Given this harsh historical-political setting, the reader of the book of Isaiah could be surprised by the words of the prophet. For Isaiah, the main problem was not one of military or political dimensions, but of religious ones. The real question for him was how to deal with all this war and diplomatic pressure without putting the faith of Israel at risk. Or, positively, the issue was how to proceed relying only on YHWH’s protection. Obviously, given the previous information, Isaiah’s idea looks like an irrational option, a clear path to devastation. The message of his prophetic office, as noted before, suggests something entirely different: devastation is a consequence of trusting human reason instead of God’s grace. The establishment of Ahaz does not depend on his diplomatic skills, but on his faith. Precisely for the motives presented, the relevance of Isaiah’s prophetic role was determinant. The fulfillment of Is 7:14-17 requires faith, the kind of faith Ahaz lacks. However, despite the unfaithfulness of Ahaz manifested in his rejection of the sign (Is 7:12), the prophecy was delivered. Then, given the mysterious setting of the vision, some questions emerge. Who will be this child? When will the prophecy be fulfilled? The answer to these questions has historical and eschatological dimensions, but the same idea stated before through the words of the prophet, remains: faith in God’s covenant rather than trust in human calculus must be the key to understand the vision of the Immanuel. If there is no faith, the king shall not be established (Is 7:9).
Yet, to answer the questions posited above is not an easy task. Part of the conflict depends on Is 8:18, a passage in which the prophet explicitly says: “Here stand I and the children the Lord has given to me as signs and portents in Israel from the Lord of Hosts”. This seems to be a summarizing note, as Christopher Seitz suggests. The problem is the confusion it generates concerning the determination of the prophecy of 7:14. There are three children at issue: Shear-jashup, son of Isaiah, already born (Is 7:3); Immanuel, who will be born in the future (7:14); and Maher-shalal-hash-baz, who was born after Shear-jashup (Is 8:3-4). Hence, is Immanuel also a son of Isaiah? Should we consider him as part of the label “signs and portents given by the Lord”? If the answer is yes, however, the Immanuel has a marked distinctiveness.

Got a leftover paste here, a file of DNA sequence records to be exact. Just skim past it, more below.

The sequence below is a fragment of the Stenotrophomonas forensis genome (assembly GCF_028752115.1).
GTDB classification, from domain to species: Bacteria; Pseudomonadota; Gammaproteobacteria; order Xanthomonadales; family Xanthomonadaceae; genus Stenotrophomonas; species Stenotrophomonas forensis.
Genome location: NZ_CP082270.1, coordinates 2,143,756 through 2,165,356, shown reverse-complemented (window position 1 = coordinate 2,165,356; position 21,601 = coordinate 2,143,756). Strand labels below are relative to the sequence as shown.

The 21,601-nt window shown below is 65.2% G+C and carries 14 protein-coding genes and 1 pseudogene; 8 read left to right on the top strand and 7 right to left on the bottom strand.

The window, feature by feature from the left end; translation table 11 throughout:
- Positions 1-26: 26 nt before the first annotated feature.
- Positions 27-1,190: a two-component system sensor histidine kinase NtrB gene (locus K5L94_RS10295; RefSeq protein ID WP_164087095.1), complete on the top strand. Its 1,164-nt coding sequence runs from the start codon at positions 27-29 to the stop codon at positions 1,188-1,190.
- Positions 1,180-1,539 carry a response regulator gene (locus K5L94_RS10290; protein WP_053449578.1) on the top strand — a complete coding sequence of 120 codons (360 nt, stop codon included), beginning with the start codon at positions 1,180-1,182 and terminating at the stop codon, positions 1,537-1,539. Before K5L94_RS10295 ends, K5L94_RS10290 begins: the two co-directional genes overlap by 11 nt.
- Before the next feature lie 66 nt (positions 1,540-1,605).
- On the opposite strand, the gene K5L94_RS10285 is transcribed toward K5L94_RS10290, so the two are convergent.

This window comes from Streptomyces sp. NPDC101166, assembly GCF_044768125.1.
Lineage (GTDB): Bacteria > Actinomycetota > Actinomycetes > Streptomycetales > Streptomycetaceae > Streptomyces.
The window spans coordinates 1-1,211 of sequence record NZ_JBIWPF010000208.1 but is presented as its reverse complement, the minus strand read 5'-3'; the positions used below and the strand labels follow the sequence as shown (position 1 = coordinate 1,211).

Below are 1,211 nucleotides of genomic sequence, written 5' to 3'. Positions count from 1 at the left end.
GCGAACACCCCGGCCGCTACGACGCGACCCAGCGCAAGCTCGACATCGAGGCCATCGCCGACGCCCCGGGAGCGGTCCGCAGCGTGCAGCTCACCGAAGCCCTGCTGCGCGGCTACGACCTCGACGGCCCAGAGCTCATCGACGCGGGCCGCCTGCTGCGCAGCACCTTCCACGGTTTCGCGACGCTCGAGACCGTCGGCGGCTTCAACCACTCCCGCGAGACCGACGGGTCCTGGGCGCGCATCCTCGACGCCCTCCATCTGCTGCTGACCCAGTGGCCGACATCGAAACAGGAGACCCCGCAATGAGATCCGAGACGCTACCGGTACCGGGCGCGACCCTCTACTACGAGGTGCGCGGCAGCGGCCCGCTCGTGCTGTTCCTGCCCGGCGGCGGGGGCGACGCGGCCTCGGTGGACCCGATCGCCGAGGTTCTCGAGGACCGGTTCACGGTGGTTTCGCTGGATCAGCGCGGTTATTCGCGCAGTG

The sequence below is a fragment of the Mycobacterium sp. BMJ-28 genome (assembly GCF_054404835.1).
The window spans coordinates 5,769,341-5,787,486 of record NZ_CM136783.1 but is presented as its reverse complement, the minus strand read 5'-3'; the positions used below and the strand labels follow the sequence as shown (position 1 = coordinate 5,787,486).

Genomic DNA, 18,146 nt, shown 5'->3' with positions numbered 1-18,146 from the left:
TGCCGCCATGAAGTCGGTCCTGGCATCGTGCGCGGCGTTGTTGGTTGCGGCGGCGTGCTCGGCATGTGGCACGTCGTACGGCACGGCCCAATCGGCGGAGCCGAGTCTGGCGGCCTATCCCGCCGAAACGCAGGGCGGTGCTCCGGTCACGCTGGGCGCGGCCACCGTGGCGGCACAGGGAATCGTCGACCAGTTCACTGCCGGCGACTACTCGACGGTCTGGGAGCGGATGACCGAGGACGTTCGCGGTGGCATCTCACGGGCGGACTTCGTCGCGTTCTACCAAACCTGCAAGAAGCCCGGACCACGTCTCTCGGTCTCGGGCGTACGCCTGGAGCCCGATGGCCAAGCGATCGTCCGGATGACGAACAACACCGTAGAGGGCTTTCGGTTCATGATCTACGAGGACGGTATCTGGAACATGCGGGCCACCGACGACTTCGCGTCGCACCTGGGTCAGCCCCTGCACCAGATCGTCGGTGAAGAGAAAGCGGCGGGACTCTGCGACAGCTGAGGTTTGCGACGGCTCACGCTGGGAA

There are four main differences, according to Seitz. First,
“his birth is announced in specific connection with a sign to Ahaz, a sign that comes in a context of impatience and exasperation […]. Second, interest in the child goes beyond his birth […]. Third, the child’s birth portends good things insofar as the Syro-Ephraimite threat is halted (7:16) but also bad things for Ahaz and his father’s house (7:17) […]. Fourth, and finally, Immanuel has something to do with the halting of Assyria (8:8) and the general halting of the nations (8:9-10)”.
The first element of the excerpt has been treated before, but the rest —all connected— require further development. What starts to become clear is that the role of the Immanuel transcends the historical setting of Ahaz’s kingship: the Immanuel prophecy is inserted in Judah’s history, but is associated also with a Judah not already established. In Judah and Ahaz’s present, the oracle is a sign of punishment; nevertheless, the oracle is also a sign of hope for the future (Is 7:15-17). Hope for the near future, but, more important, hope for an eschatological future in which the nations will be halted, in which Judah will live in peace.
These ideas are better understood if connected to another important piece that helps us to resolve the Immanuel puzzle, namely, the oracle of Is 9:2-7. This passage is particularly confusing due to the tense of the verbs —“For a child has been born to us, a son has been given us. And authority has settled in his shoulders […]” (Is 9:5). While presenting the ideal king, the verbs used by the prophet are in past tense, a situation that leads the interpreters into diverse hypotheses. One of them argues that the use of these verbs is representative of what is known as prophetic past “which predicts future events using the past tense because they are as good as done”. If this is the case, the vision probably refers to Hezekiah. The other alternative would be that the ideal king has already been born. If this is the case, the very birth of the children of Isaiah mentioned in 8:16 as sign and portent would be the embodiment of the oracle.
In any case, what is clear is that “this prophecy has undergone a major reinterpretation”. As Seitz suggests, it is possible to maintain that the oracle referred originally to the prophet’s son; yet, some editorial decisions changed the meaning of the passage associating the oracle to King Hezekiah. Something similar happens with the oracle in Is 11:1-12:10: the presentation of the ideal king remains their fundamental ambition. For this reason, we can say with a certain degree of confidence that this “is a messianic and eschatological prophecy comparable to 2:1-4 and 9:1-6”. We can relate it to 7:14, also. As suggested by Seitz, 7:14 is re-read in light of these other oracles.